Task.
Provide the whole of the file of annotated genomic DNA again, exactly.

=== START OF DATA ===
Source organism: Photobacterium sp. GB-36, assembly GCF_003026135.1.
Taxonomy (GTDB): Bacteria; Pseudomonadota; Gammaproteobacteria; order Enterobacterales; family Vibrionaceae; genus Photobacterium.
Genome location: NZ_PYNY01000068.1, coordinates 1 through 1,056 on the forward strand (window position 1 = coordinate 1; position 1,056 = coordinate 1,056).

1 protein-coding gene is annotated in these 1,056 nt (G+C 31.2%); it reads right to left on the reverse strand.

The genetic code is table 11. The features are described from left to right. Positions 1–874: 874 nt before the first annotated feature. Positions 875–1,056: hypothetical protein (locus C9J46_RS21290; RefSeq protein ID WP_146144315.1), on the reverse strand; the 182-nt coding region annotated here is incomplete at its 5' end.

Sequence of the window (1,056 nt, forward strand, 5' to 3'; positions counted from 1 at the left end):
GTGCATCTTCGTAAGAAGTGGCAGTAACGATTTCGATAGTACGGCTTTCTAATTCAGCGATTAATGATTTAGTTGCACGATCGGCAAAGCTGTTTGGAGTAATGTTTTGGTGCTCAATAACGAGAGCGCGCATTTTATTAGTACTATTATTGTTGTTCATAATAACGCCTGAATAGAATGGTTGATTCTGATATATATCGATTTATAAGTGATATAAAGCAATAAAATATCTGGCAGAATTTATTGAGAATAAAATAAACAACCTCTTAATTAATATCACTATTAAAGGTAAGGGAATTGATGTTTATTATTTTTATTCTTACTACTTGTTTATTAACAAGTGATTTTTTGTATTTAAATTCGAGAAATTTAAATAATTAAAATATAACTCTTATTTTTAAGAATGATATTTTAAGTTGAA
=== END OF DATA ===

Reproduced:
Source organism: Photobacterium sp. GB-36, assembly GCF_003026135.1.
Taxonomy (GTDB): Bacteria; Pseudomonadota; Gammaproteobacteria; order Enterobacterales; family Vibrionaceae; genus Photobacterium.
Genome location: NZ_PYNY01000068.1, coordinates 1 through 1,056 on the forward strand (window position 1 = coordinate 1; position 1,056 = coordinate 1,056).

1 protein-coding gene is annotated in these 1,056 nt (G+C 31.2%); it reads right to left on the reverse strand.

The genetic code is table 11. The features are described from left to right. Positions 1–874: 874 nt before the first annotated feature. Positions 875–1,056: hypothetical protein (locus C9J46_RS21290; RefSeq protein ID WP_146144315.1), on the reverse strand; the 182-nt coding region annotated here is incomplete at its 5' end.

Sequence of the window (1,056 nt, forward strand, 5' to 3'; positions counted from 1 at the left end):
GTGCATCTTCGTAAGAAGTGGCAGTAACGATTTCGATAGTACGGCTTTCTAATTCAGCGATTAATGATTTAGTTGCACGATCGGCAAAGCTGTTTGGAGTAATGTTTTGGTGCTCAATAACGAGAGCGCGCATTTTATTAGTACTATTATTGTTGTTCATAATAACGCCTGAATAGAATGGTTGATTCTGATATATATCGATTTATAAGTGATATAAAGCAATAAAATATCTGGCAGAATTTATTGAGAATAAAATAAACAACCTCTTAATTAATATCACTATTAAAGGTAAGGGAATTGATGTTTATTATTTTTATTCTTACTACTTGTTTATTAACAAGTGATTTTTTGTATTTAAATTCGAGAAATTTAAATAATTAAAATATAACTCTTATTTTTAAGAATGATATTTTAAGTTGAA